We found the conversations that happened from the various topics were interesting. Learning about the Mi’qmak peoples was neat – to compare life we experience today to life of an Indigenous group in the past, along with how that group of people lives today. We got to dive deeper into the history of the Acadians and the experiences of the European settlers as they fought over the land. Although we didn’t make the blueberry grunt, but it sure sounded tasty.

The biggest challenge I had with this program is that my boys were not interested in creating a scrapbook / smashbook. It wasn’t their style. I did manage to put together a sample page for them to show how it worked, but they didn’t want to do it after that. If your kids are into arts and crafts, then this will be perfect.

All in all, this is a creative and fun way to learn about Canadian history. I enjoy that it’s presented one province at a time instead of just an overview of the whole country.  It makes the events of history personal, and it focuses not just on the Euro-centric cultures and moments, but also on the experiences of various Indigenous groups as well.

AT THE TIME OF THIS POST, THE COST OF THIS SUBSCRIPTION IS $27.95 (or $311 for the whole year at once.)

Looking through the website, this company has big hopes for future development – a French edition of their programs as well as working on world geography and history. From our experience with the various parts of The Great Canadian Adventure, you can tell they have put a lot of time, effort, thought, planning, and preparation into creating a colourful, interactive, and detailed collections.

To find out more about The Great Canadian Adventure, check out their website:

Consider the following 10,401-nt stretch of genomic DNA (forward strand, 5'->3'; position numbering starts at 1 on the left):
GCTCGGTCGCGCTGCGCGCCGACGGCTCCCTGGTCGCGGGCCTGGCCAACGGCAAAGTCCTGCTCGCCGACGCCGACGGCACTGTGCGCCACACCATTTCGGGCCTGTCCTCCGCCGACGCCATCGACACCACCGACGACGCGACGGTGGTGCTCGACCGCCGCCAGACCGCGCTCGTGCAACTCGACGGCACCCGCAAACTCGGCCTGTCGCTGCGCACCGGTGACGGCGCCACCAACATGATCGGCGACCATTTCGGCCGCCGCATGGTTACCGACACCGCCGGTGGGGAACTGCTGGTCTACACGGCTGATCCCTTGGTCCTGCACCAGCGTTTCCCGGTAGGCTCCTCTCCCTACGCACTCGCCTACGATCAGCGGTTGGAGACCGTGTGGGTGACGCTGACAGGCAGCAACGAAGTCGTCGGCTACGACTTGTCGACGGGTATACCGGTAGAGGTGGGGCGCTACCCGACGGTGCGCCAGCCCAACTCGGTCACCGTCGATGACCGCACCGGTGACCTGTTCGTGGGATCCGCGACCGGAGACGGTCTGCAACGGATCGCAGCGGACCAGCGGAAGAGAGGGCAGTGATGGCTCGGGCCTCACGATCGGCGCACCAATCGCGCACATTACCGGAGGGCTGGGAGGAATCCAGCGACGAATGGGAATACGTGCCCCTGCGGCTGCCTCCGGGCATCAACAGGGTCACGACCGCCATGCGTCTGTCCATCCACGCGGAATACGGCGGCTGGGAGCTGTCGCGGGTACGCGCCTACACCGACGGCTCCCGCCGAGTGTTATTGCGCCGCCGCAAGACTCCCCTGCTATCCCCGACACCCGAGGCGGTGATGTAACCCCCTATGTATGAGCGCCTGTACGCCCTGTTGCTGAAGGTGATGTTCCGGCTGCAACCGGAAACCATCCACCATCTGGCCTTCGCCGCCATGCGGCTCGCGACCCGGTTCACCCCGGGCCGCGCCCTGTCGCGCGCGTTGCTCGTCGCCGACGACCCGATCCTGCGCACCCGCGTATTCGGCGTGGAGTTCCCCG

Disclosure: We were sent a selection of each of the three current programs to use for our review. Everything shared here is our honest opinions from our experiences while using them.
Also, this company is not related to The Canadian Homeschooler or our virtual trip across Canada known as The Canadian Adventure.

6 thoughts on “The Great Canadian Adventure Review”

  1. How did you find the presented the aboriginal culture ? Did they explore the problems that came with Europeans coming over?

    1. I found them to be very thoughtful with the inclusion of the Indigenous viewpoints at least in the books we reviewed. The history one was all about Nova Scotia and included information about how the Mi’kmaq people allied with the French, asks questions about colonization and if it is good or bad (which is an interesting debate/conversation), and discusses why the Mi’kmaq eventually made peace with the British. I felt that it was very well represented – more than most programs that I’ve seen.

  2. Thanks for the review! I am very interested in the geography program. However, just in several minutes of browsing the Great Canadian Adventure website, I ran across several typos and grammatical mistakes. This makes me wonder about the quality of the writing/editing in the printed materials. I am wondering if you noticed any in the materials you used? Thanks in advance!

    1. Really? Hmm, I didn’t notice anything that stood out to me in particular. It definitely wasn’t to the point that I was affected by it if there were any.

    2. I bout the Alberta set and found the same. At least one typo on each page. I did bring this under the authors attention who said that her illustrator was Spanish, well the typos I found were in the text not the illustrations. She then proceeded asking me to send her the typos! Which I did, (and I didn’t even get a thank you!) but really, did she not pay someone to proof read the work? I gave up half way through geography of Alberta, it’s really distracting working with so many typos

    3. I bought three of their packs and I agree, I found many typos and factual mistakes in the first 4-5 pages and the answer keys. I was very disappointed and didn’t end up using them.